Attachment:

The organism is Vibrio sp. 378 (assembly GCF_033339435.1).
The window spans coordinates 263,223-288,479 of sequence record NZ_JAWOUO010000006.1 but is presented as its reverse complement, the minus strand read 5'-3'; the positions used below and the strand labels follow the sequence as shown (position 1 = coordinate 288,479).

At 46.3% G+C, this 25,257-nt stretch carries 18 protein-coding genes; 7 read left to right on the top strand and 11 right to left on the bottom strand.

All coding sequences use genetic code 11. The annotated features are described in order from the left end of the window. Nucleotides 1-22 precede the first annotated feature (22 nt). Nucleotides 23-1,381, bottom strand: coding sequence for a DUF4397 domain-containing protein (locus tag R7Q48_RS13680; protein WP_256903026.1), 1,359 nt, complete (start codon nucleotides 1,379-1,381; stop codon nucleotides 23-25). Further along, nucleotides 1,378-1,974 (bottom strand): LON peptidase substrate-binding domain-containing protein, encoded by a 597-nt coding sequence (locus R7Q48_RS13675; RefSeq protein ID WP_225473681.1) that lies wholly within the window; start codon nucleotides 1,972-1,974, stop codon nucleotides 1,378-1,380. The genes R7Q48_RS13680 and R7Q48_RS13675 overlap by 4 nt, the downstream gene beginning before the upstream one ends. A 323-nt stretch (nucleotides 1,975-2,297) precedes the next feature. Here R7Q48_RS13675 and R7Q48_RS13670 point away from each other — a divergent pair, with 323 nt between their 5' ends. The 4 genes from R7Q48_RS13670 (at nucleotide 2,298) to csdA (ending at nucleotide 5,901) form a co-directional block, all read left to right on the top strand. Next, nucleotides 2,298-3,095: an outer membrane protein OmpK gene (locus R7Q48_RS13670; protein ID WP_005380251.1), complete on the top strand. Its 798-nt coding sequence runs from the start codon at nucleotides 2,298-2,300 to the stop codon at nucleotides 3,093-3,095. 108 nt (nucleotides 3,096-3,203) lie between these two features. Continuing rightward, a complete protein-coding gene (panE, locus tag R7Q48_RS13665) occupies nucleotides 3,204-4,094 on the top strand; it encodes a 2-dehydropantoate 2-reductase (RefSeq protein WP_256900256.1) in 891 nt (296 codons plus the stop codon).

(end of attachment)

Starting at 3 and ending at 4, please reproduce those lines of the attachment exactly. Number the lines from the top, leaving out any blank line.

At 46.3% G+C, this 25,257-nt stretch carries 18 protein-coding genes; 7 read left to right on the top strand and 11 right to left on the bottom strand.

All coding sequences use genetic code 11. The annotated features are described in order from the left end of the window. Nucleotides 1-22 precede the first annotated feature (22 nt). Nucleotides 23-1,381, bottom strand: coding sequence for a DUF4397 domain-containing protein (locus tag R7Q48_RS13680; protein WP_256903026.1), 1,359 nt, complete (start codon nucleotides 1,379-1,381; stop codon nucleotides 23-25). Further along, nucleotides 1,378-1,974 (bottom strand): LON peptidase substrate-binding domain-containing protein, encoded by a 597-nt coding sequence (locus R7Q48_RS13675; RefSeq protein ID WP_225473681.1) that lies wholly within the window; start codon nucleotides 1,972-1,974, stop codon nucleotides 1,378-1,380. The genes R7Q48_RS13680 and R7Q48_RS13675 overlap by 4 nt, the downstream gene beginning before the upstream one ends. A 323-nt stretch (nucleotides 1,975-2,297) precedes the next feature. Here R7Q48_RS13675 and R7Q48_RS13670 point away from each other — a divergent pair, with 323 nt between their 5' ends. The 4 genes from R7Q48_RS13670 (at nucleotide 2,298) to csdA (ending at nucleotide 5,901) form a co-directional block, all read left to right on the top strand. Next, nucleotides 2,298-3,095: an outer membrane protein OmpK gene (locus R7Q48_RS13670; protein ID WP_005380251.1), complete on the top strand. Its 798-nt coding sequence runs from the start codon at nucleotides 2,298-2,300 to the stop codon at nucleotides 3,093-3,095. 108 nt (nucleotides 3,096-3,203) lie between these two features. Continuing rightward, a complete protein-coding gene (panE, locus tag R7Q48_RS13665) occupies nucleotides 3,204-4,094 on the top strand; it encodes a 2-dehydropantoate 2-reductase (RefSeq protein WP_256900256.1) in 891 nt (296 codons plus the stop codon).